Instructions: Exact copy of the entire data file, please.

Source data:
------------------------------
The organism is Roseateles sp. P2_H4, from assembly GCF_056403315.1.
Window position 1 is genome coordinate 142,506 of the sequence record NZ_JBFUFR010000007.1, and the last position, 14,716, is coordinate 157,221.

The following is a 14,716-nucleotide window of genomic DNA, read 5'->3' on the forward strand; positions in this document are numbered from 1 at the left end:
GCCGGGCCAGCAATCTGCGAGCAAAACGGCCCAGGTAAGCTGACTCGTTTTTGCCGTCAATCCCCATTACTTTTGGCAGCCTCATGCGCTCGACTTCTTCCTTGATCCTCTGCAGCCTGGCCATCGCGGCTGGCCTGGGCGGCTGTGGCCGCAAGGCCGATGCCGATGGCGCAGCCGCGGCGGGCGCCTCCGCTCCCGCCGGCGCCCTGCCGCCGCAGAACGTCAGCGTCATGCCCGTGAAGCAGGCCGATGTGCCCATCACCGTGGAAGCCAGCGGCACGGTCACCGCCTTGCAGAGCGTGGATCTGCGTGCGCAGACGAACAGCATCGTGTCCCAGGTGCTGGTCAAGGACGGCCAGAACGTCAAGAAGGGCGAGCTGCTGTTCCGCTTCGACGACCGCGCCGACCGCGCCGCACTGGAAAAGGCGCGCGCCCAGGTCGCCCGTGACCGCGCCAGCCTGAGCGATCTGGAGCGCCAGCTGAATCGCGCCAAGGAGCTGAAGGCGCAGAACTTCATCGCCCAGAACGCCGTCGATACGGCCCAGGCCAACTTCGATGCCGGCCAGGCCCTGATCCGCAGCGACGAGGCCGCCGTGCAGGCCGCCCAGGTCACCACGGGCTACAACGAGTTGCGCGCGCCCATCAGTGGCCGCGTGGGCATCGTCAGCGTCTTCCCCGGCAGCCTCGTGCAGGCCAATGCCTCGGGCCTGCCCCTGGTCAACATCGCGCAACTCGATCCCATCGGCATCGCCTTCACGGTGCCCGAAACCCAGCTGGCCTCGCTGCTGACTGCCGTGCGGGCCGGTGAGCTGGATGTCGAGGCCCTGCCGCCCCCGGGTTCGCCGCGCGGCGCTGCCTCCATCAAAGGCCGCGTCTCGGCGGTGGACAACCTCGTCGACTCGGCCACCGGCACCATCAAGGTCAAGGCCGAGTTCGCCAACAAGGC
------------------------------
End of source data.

The organism is Roseateles sp. P2_H4, from assembly GCF_056403315.1.
Window position 1 is genome coordinate 142,506 of the sequence record NZ_JBFUFR010000007.1, and the last position, 14,716, is coordinate 157,221.

The following is a 14,716-nucleotide window of genomic DNA, read 5'->3' on the forward strand; positions in this document are numbered from 1 at the left end:
GCCGGGCCAGCAATCTGCGAGCAAAACGGCCCAGGTAAGCTGACTCGTTTTTGCCGTCAATCCCCATTACTTTTGGCAGCCTCATGCGCTCGACTTCTTCCTTGATCCTCTGCAGCCTGGCCATCGCGGCTGGCCTGGGCGGCTGTGGCCGCAAGGCCGATGCCGATGGCGCAGCCGCGGCGGGCGCCTCCGCTCCCGCCGGCGCCCTGCCGCCGCAGAACGTCAGCGTCATGCCCGTGAAGCAGGCCGATGTGCCCATCACCGTGGAAGCCAGCGGCACGGTCACCGCCTTGCAGAGCGTGGATCTGCGTGCGCAGACGAACAGCATCGTGTCCCAGGTGCTGGTCAAGGACGGCCAGAACGTCAAGAAGGGCGAGCTGCTGTTCCGCTTCGACGACCGCGCCGACCGCGCCGCACTGGAAAAGGCGCGCGCCCAGGTCGCCCGTGACCGCGCCAGCCTGAGCGATCTGGAGCGCCAGCTGAATCGCGCCAAGGAGCTGAAGGCGCAGAACTTCATCGCCCAGAACGCCGTCGATACGGCCCAGGCCAACTTCGATGCCGGCCAGGCCCTGATCCGCAGCGACGAGGCCGCCGTGCAGGCCGCCCAGGTCACCACGGGCTACAACGAGTTGCGCGCGCCCATCAGTGGCCGCGTGGGCATCGTCAGCGTCTTCCCCGGCAGCCTCGTGCAGGCCAATGCCTCGGGCCTGCCCCTGGTCAACATCGCGCAACTCGATCCCATCGGCATCGCCTTCACGGTGCCCGAAACCCAGCTGGCCTCGCTGCTGACTGCCGTGCGGGCCGGTGAGCTGGATGTCGAGGCCCTGCCGCCCCCGGGTTCGCCGCGCGGCGCTGCCTCCATCAAAGGCCGCGTCTCGGCGGTGGACAACCTCGTCGACTCGGCCACCGGCACCATCAAGGTCAAGGCCGAGTTCGCCAACAAGGC